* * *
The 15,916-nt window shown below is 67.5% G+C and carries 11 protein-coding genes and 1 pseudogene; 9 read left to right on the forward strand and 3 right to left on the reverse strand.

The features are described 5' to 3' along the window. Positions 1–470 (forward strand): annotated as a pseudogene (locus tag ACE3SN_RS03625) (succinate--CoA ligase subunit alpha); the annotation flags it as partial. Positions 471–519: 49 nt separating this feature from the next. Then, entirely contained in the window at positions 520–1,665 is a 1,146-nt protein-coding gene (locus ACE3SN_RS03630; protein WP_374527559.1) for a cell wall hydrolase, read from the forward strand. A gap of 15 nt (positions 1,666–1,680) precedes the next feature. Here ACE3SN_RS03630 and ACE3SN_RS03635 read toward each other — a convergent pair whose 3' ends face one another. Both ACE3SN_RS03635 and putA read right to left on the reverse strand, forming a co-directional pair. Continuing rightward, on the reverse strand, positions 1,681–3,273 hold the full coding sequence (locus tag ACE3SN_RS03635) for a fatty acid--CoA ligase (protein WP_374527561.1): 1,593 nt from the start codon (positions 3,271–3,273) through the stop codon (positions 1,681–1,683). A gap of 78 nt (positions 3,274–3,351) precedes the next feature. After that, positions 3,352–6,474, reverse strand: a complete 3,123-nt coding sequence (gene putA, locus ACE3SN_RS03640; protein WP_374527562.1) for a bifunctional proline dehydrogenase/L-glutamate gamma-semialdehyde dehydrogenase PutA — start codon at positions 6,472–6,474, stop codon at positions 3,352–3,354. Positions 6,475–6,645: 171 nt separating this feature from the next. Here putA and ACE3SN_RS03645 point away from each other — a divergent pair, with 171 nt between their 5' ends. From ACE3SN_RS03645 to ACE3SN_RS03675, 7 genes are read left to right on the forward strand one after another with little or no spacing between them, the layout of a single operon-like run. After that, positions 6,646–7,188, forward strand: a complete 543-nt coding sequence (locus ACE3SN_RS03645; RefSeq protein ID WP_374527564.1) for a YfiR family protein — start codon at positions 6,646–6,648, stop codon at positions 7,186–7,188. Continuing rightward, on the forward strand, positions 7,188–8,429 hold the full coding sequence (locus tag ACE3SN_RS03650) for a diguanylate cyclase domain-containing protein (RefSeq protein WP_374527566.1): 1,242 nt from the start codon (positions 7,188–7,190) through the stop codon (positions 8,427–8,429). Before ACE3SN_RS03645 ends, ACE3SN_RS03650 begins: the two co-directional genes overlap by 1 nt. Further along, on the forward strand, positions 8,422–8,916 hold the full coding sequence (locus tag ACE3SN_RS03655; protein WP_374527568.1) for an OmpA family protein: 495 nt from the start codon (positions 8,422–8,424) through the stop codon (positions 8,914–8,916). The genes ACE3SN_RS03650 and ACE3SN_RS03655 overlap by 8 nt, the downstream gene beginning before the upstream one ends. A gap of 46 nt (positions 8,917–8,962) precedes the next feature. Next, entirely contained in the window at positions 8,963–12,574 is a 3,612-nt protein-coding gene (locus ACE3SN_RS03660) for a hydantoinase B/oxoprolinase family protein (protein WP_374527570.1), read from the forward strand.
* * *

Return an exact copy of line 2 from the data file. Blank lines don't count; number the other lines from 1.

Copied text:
The features are described 5' to 3' along the window. Positions 1–470 (forward strand): annotated as a pseudogene (locus tag ACE3SN_RS03625) (succinate--CoA ligase subunit alpha); the annotation flags it as partial. Positions 471–519: 49 nt separating this feature from the next. Then, entirely contained in the window at positions 520–1,665 is a 1,146-nt protein-coding gene (locus ACE3SN_RS03630; protein WP_374527559.1) for a cell wall hydrolase, read from the forward strand. A gap of 15 nt (positions 1,666–1,680) precedes the next feature. Here ACE3SN_RS03630 and ACE3SN_RS03635 read toward each other — a convergent pair whose 3' ends face one another. Both ACE3SN_RS03635 and putA read right to left on the reverse strand, forming a co-directional pair. Continuing rightward, on the reverse strand, positions 1,681–3,273 hold the full coding sequence (locus tag ACE3SN_RS03635) for a fatty acid--CoA ligase (protein WP_374527561.1): 1,593 nt from the start codon (positions 3,271–3,273) through the stop codon (positions 1,681–1,683). A gap of 78 nt (positions 3,274–3,351) precedes the next feature. After that, positions 3,352–6,474, reverse strand: a complete 3,123-nt coding sequence (gene putA, locus ACE3SN_RS03640; protein WP_374527562.1) for a bifunctional proline dehydrogenase/L-glutamate gamma-semialdehyde dehydrogenase PutA — start codon at positions 6,472–6,474, stop codon at positions 3,352–3,354. Positions 6,475–6,645: 171 nt separating this feature from the next. Here putA and ACE3SN_RS03645 point away from each other — a divergent pair, with 171 nt between their 5' ends. From ACE3SN_RS03645 to ACE3SN_RS03675, 7 genes are read left to right on the forward strand one after another with little or no spacing between them, the layout of a single operon-like run. After that, positions 6,646–7,188, forward strand: a complete 543-nt coding sequence (locus ACE3SN_RS03645; RefSeq protein ID WP_374527564.1) for a YfiR family protein — start codon at positions 6,646–6,648, stop codon at positions 7,186–7,188. Continuing rightward, on the forward strand, positions 7,188–8,429 hold the full coding sequence (locus tag ACE3SN_RS03650) for a diguanylate cyclase domain-containing protein (RefSeq protein WP_374527566.1): 1,242 nt from the start codon (positions 7,188–7,190) through the stop codon (positions 8,427–8,429). Before ACE3SN_RS03645 ends, ACE3SN_RS03650 begins: the two co-directional genes overlap by 1 nt. Further along, on the forward strand, positions 8,422–8,916 hold the full coding sequence (locus tag ACE3SN_RS03655; protein WP_374527568.1) for an OmpA family protein: 495 nt from the start codon (positions 8,422–8,424) through the stop codon (positions 8,914–8,916). The genes ACE3SN_RS03650 and ACE3SN_RS03655 overlap by 8 nt, the downstream gene beginning before the upstream one ends. A gap of 46 nt (positions 8,917–8,962) precedes the next feature. Next, entirely contained in the window at positions 8,963–12,574 is a 3,612-nt protein-coding gene (locus ACE3SN_RS03660) for a hydantoinase B/oxoprolinase family protein (protein WP_374527570.1), read from the forward strand.